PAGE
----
- For Austin, like his predecessor, Hobbes, law is an instrument of political sovereignty which functions to pacify the society by monopolizing the use of force to ensure a peaceful coexistence of individuals. Hart further disagrees with the concept of sanction and use of threat as he believes that a command is an appeal to respect authority and not to fear it, and according to him, law doesn’t necessarily need an element of sanction in order to fulfill it functions.
- Austin believed that the only way for a command to be legal was if it emanated from the political sovereign. In this way Austin’s theory of law is said to be crude and simplistic, as this person or group of persons is\are habitually obeyed and are not in the habit of obeying anyone.
- At this point Hart draws a distinction between the two categories of social rules. A social rule may demand a person to take of his hat upon entering a church but there is no sanction attached to this rule, except that it might attract criticism from others. Another type of social rule on the other hand may demand that everyone stops at the red light. The latter kind of social rules are those that are in the context of law and have a legal requirement to them. Therefore, taking off your shoes before you enter a masjid is a kind of social rule that doesn’t demand a strict reinforcement (of course if you defy it you will be criticized) but following the traffic rules and paying ones taxes are social rules of a legal nature, they are enforced.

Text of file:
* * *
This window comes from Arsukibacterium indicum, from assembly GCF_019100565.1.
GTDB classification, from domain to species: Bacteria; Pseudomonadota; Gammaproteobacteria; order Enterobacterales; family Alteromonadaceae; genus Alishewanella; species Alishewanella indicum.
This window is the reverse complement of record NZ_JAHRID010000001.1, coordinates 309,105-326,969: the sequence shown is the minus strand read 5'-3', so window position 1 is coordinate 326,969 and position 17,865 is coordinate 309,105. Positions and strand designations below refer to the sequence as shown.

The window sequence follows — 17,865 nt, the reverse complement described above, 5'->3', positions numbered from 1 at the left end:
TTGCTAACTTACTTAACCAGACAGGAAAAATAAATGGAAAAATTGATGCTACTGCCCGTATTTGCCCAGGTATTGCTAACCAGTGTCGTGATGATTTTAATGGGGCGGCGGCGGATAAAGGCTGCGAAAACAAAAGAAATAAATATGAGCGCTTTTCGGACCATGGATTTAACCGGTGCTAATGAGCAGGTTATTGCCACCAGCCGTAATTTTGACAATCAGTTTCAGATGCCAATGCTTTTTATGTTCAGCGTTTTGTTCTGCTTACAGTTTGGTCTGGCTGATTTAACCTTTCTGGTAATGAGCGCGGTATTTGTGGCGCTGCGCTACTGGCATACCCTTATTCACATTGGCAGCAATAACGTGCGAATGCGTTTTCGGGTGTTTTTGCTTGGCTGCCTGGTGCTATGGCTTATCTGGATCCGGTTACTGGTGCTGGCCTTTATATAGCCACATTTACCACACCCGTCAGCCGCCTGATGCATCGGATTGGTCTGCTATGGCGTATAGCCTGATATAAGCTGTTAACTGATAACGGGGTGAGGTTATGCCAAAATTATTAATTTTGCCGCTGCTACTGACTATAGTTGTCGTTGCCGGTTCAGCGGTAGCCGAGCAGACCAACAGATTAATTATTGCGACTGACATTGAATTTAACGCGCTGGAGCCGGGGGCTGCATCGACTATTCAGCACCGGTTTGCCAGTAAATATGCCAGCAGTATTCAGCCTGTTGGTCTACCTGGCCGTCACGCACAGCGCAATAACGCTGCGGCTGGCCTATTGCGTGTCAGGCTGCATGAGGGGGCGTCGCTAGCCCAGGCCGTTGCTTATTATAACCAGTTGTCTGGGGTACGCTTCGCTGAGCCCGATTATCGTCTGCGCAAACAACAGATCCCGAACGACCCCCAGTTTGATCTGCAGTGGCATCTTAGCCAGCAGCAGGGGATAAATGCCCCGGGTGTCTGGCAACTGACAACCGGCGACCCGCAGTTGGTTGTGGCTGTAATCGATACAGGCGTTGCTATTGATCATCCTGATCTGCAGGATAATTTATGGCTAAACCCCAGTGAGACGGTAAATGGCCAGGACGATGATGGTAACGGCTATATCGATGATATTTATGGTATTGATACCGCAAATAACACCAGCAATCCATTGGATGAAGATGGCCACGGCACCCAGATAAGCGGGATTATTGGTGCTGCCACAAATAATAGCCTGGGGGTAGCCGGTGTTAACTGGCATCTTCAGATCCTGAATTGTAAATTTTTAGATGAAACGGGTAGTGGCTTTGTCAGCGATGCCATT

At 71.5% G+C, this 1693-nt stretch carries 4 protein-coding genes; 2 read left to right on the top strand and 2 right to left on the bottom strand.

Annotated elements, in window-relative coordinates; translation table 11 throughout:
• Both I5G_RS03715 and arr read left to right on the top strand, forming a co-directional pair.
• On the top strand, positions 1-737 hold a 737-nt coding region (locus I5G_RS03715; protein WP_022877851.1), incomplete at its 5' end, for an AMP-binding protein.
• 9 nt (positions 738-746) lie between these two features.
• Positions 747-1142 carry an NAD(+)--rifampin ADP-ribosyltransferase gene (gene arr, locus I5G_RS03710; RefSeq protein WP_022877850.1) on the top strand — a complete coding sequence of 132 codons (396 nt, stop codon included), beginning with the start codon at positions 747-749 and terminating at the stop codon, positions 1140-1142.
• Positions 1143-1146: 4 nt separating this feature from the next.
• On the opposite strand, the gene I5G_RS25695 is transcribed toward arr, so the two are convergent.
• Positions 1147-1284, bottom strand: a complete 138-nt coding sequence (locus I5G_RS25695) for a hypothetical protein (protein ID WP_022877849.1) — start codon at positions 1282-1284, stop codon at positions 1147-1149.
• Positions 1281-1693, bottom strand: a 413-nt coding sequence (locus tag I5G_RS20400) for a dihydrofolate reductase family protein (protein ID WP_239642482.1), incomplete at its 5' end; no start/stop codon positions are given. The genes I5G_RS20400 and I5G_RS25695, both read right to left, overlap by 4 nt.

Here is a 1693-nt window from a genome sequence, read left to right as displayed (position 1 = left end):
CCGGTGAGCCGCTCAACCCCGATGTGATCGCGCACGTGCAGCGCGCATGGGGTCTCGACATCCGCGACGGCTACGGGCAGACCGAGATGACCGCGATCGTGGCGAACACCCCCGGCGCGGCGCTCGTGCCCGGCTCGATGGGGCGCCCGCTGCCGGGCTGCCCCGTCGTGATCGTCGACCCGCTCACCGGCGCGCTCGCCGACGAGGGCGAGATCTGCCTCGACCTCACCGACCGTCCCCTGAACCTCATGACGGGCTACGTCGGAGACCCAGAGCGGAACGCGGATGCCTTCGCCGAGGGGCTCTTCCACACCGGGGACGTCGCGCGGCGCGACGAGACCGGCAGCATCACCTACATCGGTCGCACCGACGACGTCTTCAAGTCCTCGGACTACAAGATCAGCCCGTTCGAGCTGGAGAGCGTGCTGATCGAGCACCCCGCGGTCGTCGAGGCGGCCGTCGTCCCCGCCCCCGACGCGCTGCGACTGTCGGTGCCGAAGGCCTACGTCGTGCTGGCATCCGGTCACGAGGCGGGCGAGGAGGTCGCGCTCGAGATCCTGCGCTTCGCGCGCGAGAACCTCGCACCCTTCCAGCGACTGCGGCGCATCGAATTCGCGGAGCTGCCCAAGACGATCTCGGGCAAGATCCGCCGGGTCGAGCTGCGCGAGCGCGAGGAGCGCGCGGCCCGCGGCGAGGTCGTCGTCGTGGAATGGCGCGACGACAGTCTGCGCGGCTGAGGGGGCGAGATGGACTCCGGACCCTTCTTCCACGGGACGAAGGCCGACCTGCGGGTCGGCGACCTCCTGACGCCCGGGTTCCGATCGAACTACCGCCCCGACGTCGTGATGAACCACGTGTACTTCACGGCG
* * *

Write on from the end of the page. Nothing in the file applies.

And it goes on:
- For Hart, the tools that Austin provides are insufficient as they fail to explain the implied form of legal transition from one sovereign to another, as the habits take time to evolve, the people governed by a successive heir to the throne will be already following the laws of their new sovereign’s predecessor, and their sovereign impliedly also habitually obeys the laws of his predecessor.
- Hart’s criticism of Austin’s theory of law is quite profound as Hart presents with it some cogent arguments to dispel Austin’s simplistic albeit crude ‘Command theory’ of law, thereby dedicating one third of his book to criticizing Austin’s theory.
[NOTE: Please read Cotterrell’s defence of Austin from Penner to form better arguments pp. 134-142]
1. To what extent, if at all, is the validity of Hart’s theory of law dependent upon the correctness of his critique of Austin’s theory of law? (Section A)
2. Defend Austin’s theory against Hart’s criticism of the ‘orders backed by threats theory’. (Section B) [Do this after reading from Cotterrell.]